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The Bongo is the most spectacular antelope to ever grace our biosphere. A native resident of African rainforests, it enthralls many with its blazing chestnut fur striped with vivid white, peeking through canopies as it makes silent moves in an elusive scheme.

There are two distinct Bongo antelope subspecies: the Lowland or Western Bongo (Tragelaphus eurycerus eurycerus) and the Mountain or Eastern Bongo (Tragelaphus eurycerus isaaci).

Although picturesque, these antelopes are more than just a visual delight; they’re valuable players in rainforest biodiversity. Unfortunately, they experience significant conservation challenges that daunt their ecological importance.


Bongos are herbivorous browsers whose diets revolve around leaves, bushes, vines, bark, and fruits. They feed on higher vegetation, using their long prehensile tongues to grasp leaves and pull them into their mouths.

They supplement this diet with clay and minerals, which provide vital nutrients, especially for lactating females and growing calves. Baby Bongos rely exclusively on their mother’s milk in their initial stages but gradually start pecking at vegetation as they grow.


African Bongo antelopes range in the dense forests of Africa. Lowland Bongos inhabit the rainforests of West and Central Africa – from the Congo Basin and Central African Republic to Sierra Leone. Mountain Bongos, on the other hand, are endemic to the montane forest ecosystems of Kenya.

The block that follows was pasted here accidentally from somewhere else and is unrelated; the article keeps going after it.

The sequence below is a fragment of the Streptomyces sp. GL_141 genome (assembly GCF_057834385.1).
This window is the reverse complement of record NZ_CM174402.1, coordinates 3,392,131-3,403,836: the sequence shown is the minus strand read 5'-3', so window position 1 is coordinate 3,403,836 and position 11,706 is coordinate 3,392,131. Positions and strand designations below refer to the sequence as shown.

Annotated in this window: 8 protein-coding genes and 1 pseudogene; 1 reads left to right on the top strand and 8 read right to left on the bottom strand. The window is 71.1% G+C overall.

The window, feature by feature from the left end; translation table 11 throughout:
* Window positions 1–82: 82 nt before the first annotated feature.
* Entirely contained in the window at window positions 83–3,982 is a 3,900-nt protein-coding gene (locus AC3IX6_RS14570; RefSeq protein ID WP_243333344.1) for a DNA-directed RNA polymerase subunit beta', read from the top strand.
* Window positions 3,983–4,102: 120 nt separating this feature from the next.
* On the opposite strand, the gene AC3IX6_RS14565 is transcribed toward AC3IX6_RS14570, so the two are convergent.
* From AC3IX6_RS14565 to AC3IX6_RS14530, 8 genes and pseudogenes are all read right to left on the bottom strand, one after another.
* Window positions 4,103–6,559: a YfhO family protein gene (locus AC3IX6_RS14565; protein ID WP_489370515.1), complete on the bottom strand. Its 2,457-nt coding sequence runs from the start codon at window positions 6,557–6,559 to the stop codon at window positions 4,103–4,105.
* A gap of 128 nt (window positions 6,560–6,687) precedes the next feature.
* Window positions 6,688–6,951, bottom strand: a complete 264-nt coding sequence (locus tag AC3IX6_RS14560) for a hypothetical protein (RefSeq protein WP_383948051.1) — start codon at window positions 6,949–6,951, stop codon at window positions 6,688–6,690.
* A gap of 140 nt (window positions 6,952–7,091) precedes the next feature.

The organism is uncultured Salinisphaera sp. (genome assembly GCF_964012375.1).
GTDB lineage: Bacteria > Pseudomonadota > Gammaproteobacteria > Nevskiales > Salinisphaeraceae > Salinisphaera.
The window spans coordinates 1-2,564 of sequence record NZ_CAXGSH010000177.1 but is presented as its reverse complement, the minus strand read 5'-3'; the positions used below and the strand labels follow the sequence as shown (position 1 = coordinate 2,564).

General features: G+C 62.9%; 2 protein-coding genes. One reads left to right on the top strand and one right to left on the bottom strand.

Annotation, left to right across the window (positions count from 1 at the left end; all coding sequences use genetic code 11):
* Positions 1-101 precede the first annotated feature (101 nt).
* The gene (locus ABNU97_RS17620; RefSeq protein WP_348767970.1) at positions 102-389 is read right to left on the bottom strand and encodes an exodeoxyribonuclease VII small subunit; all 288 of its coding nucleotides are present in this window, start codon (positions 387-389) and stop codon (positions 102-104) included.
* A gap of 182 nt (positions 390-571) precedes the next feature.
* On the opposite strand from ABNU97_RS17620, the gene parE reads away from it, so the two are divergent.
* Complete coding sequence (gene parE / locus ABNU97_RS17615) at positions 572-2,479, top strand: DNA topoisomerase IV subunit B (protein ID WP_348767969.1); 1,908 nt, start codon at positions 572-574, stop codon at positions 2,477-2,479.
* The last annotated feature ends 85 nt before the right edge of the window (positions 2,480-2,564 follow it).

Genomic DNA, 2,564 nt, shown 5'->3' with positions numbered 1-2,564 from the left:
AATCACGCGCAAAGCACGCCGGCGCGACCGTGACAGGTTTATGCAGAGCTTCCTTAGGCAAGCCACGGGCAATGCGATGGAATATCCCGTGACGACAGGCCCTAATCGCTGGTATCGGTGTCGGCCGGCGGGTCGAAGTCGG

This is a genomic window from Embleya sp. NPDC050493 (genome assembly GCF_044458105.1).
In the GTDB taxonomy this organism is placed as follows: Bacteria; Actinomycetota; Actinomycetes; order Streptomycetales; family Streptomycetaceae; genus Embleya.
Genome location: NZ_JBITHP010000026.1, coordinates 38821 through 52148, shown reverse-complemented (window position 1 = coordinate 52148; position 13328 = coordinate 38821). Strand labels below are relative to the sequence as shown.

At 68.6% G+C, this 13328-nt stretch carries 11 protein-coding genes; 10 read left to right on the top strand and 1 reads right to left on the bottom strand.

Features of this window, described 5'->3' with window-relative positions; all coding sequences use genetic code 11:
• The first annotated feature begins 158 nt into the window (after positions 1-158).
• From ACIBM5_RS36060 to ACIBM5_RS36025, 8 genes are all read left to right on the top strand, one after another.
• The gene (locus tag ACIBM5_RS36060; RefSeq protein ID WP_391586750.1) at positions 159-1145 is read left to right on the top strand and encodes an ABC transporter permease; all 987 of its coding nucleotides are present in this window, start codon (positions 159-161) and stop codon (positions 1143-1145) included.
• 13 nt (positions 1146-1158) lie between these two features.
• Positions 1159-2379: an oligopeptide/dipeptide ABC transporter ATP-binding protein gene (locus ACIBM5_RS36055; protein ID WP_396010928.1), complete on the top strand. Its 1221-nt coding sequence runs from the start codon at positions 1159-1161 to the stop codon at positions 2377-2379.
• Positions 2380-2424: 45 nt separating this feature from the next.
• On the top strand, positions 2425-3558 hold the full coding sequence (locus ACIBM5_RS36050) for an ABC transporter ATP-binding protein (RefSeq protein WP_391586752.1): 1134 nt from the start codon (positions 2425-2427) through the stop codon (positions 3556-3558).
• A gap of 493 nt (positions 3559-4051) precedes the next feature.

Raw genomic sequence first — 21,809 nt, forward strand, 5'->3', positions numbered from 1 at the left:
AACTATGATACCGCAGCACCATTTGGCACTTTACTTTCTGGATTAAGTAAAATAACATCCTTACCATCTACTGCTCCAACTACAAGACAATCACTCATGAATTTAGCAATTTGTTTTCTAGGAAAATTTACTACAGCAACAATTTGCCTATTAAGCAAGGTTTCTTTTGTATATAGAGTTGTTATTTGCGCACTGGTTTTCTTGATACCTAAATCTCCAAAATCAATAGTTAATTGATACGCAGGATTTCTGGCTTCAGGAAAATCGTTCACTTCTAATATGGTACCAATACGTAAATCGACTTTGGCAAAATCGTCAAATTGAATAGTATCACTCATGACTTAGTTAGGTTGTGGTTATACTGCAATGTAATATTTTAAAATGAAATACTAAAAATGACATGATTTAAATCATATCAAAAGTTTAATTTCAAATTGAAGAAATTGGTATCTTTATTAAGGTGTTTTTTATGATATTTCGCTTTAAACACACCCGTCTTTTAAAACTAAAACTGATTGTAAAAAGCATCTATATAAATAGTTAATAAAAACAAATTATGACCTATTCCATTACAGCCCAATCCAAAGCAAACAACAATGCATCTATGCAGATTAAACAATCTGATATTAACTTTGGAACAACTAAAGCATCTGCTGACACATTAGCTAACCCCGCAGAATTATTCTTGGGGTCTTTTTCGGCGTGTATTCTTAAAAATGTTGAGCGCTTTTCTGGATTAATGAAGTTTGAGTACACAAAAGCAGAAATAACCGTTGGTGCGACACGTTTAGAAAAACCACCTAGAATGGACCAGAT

These habitats are rife with dense vegetation which are crucial for Bongo survival as they offer all-year-round nourishment and refuge from predators.

Size and Weight

Bongos are among the largest forest antelopes. Adult males can weigh between 500 to 890 pounds, while females are slightly lighter, ranging from 400 to 550 pounds. Both males and females are similar in height, standing at about 3.5 to 4.3 feet tall at the shoulder. Their large size and striking horns, which can spiral up to 37 inches in males, make them one of the most eminent antelope species. Bongos grow from calves to adults fast, reaching their full size within the first few years of life.


Bongo antelopes are generally sedentary; they do not migrate over large distances. They, however, move within their home ranges to find food and water, especially during the dry season when resources are scarce. Human activities and habitat fragmentation have also influenced the migration of Bongos in recent years.

Conservation Status

The ecological status of the Bongo varies between the two subspecies. The Western Bongo is classified as Near Threatened while the Mountain Bongo antelope is Critically Endangered. Habitat destruction due to logging and agricultural expansion alongside other anthropogenic activities poses a major threat to the ecological integrity of the Bongos. Similarly, poaching and diseases transmitted by livestock are endangering Bongo antelope populations.


Bongos have a remarkable ability to remain hidden due to their nocturnal nature and aptitude to be active during twilight.

Despite their massive size, Bongos are incredibly agile and can move silently through dense underbrush.

Bongos often use mud wallows to coat their skin, which helps protect against insects and parasites.

The horns of male Bongos are used in dominance displays and can grow up to 37 inches long.

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